Sooooo, here is my stab at a three-step approach to dealing with bullies. But please note, the first two steps are for dealing with low- to mid-grade bullies—the ones who are fairly harmless and mostly sting with words. Those dealing with high-grade bullies—the ones who don’t relent and threaten or follow through with physical violence—should go directing to stage three.

First: Ignore them.

Bullies want a reaction. It’s what feeds their need to feel superior. It’s their way of knowing they have impact on this world. So don’t give it to them. Walk away if you can. Click off your Facebook or whatever. Don’t read the nasty things they say. If forced to sit in the same room with the bully, tune them out, as hard as that may be. They might persist for a while, but eventually many will give up.

In Junior High, cute Jimmy used to break my pencils. Every day he’d ask to borrow one, and then he’d snap it in two and laugh with his friends. He’d apologize the next day and promise he wouldn’t do it again, and then he’d do it again. I decided Jimmy wasn’t cute anymore. I stopped giving him my pencils, but his desk was directly behind me, and all through class he’d whisper nasty things to me. I didn’t turn around, I didn’t give him any reaction, and eventually he either stopped or I was able to successfully tune him out, I don’t remember which, but after that class ended, he never bothered me again.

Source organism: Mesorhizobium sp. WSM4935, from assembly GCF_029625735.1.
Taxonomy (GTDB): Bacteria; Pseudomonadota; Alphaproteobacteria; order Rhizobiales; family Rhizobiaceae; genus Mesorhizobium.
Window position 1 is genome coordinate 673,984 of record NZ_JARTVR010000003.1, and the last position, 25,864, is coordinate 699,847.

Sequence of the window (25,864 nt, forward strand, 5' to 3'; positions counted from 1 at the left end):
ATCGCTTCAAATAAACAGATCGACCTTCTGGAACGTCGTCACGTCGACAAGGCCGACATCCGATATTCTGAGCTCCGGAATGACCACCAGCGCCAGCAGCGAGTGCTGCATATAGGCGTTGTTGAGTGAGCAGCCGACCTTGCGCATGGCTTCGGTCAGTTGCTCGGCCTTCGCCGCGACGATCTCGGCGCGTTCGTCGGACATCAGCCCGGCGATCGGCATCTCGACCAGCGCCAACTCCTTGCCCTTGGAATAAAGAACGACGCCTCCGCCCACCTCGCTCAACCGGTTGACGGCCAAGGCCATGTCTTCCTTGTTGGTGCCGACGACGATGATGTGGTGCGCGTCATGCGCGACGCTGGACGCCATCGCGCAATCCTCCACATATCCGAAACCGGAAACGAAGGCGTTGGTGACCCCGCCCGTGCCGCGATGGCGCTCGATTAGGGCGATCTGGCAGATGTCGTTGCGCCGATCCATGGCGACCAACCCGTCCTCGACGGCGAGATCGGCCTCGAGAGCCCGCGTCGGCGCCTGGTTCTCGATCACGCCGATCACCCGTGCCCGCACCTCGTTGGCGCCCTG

Second: Bite back.

If you’re stuck with a bully who doesn’t relent, it’s time to bite back. I’m not suggesting you throw punches or do anything that will escalate the problem, but find some way to let the bullies know you won’t be messed with. Sometimes it’s as easy as calling them out on their behavior. Stay perfectly composed and become their psychotherapist by asking, “Does putting me down make you feel better about yourself?” or “What do you hope to accomplish by saying/doing that?” Maybe you’ll cause them to actually reevaluate their behavior, but even if you don’t, you just might stun them into a few moments of silence, long enough to walk away.  This sort of thing works all the time on a low-grade bully I have to regularly deal with, and I daresay I’ve nearly driven the bully right out of him.